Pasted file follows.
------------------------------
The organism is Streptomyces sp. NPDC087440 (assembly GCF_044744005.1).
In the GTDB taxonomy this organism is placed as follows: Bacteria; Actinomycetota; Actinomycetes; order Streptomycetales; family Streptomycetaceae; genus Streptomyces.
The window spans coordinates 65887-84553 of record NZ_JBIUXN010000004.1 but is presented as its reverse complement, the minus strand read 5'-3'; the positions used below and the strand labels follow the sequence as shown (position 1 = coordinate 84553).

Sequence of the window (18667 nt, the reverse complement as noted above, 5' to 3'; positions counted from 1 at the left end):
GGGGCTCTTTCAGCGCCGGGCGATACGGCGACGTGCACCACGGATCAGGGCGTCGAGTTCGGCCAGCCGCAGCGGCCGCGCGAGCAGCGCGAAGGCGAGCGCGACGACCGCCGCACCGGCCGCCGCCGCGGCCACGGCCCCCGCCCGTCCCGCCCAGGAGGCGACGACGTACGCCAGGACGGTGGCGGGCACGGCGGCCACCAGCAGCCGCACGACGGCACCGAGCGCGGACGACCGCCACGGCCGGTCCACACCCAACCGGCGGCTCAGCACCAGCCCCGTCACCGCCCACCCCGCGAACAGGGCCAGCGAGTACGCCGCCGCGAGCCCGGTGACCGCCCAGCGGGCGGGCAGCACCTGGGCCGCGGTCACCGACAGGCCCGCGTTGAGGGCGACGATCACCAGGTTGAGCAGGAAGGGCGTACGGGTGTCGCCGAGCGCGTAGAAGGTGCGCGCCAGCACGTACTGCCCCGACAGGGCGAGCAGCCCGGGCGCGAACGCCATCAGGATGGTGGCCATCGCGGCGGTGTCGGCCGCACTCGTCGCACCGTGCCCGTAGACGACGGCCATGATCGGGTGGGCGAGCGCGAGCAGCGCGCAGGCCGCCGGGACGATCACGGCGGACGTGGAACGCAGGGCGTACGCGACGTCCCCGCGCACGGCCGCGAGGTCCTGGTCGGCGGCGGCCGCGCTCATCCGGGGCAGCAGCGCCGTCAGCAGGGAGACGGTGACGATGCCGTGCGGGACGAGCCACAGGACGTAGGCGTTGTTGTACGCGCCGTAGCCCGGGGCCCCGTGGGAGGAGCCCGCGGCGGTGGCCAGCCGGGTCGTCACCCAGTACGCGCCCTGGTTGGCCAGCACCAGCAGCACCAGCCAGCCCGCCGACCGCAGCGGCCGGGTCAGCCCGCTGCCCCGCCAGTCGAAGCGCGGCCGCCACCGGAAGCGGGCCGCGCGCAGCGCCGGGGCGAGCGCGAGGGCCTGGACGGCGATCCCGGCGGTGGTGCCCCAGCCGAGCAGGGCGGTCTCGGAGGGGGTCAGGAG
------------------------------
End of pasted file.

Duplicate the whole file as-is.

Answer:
The organism is Streptomyces sp. NPDC087440 (assembly GCF_044744005.1).
In the GTDB taxonomy this organism is placed as follows: Bacteria; Actinomycetota; Actinomycetes; order Streptomycetales; family Streptomycetaceae; genus Streptomyces.
The window spans coordinates 65887-84553 of record NZ_JBIUXN010000004.1 but is presented as its reverse complement, the minus strand read 5'-3'; the positions used below and the strand labels follow the sequence as shown (position 1 = coordinate 84553).

Sequence of the window (18667 nt, the reverse complement as noted above, 5' to 3'; positions counted from 1 at the left end):
GGGGCTCTTTCAGCGCCGGGCGATACGGCGACGTGCACCACGGATCAGGGCGTCGAGTTCGGCCAGCCGCAGCGGCCGCGCGAGCAGCGCGAAGGCGAGCGCGACGACCGCCGCACCGGCCGCCGCCGCGGCCACGGCCCCCGCCCGTCCCGCCCAGGAGGCGACGACGTACGCCAGGACGGTGGCGGGCACGGCGGCCACCAGCAGCCGCACGACGGCACCGAGCGCGGACGACCGCCACGGCCGGTCCACACCCAACCGGCGGCTCAGCACCAGCCCCGTCACCGCCCACCCCGCGAACAGGGCCAGCGAGTACGCCGCCGCGAGCCCGGTGACCGCCCAGCGGGCGGGCAGCACCTGGGCCGCGGTCACCGACAGGCCCGCGTTGAGGGCGACGATCACCAGGTTGAGCAGGAAGGGCGTACGGGTGTCGCCGAGCGCGTAGAAGGTGCGCGCCAGCACGTACTGCCCCGACAGGGCGAGCAGCCCGGGCGCGAACGCCATCAGGATGGTGGCCATCGCGGCGGTGTCGGCCGCACTCGTCGCACCGTGCCCGTAGACGACGGCCATGATCGGGTGGGCGAGCGCGAGCAGCGCGCAGGCCGCCGGGACGATCACGGCGGACGTGGAACGCAGGGCGTACGCGACGTCCCCGCGCACGGCCGCGAGGTCCTGGTCGGCGGCGGCCGCGCTCATCCGGGGCAGCAGCGCCGTCAGCAGGGAGACGGTGACGATGCCGTGCGGGACGAGCCACAGGACGTAGGCGTTGTTGTACGCGCCGTAGCCCGGGGCCCCGTGGGAGGAGCCCGCGGCGGTGGCCAGCCGGGTCGTCACCCAGTACGCGCCCTGGTTGGCCAGCACCAGCAGCACCAGCCAGCCCGCCGACCGCAGCGGCCGGGTCAGCCCGCTGCCCCGCCAGTCGAAGCGCGGCCGCCACCGGAAGCGGGCCGCGCGCAGCGCCGGGGCGAGCGCGAGGGCCTGGACGGCGATCCCGGCGGTGGTGCCCCAGCCGAGCAGGGCGGTCTCGGAGGGGGTCAGGAG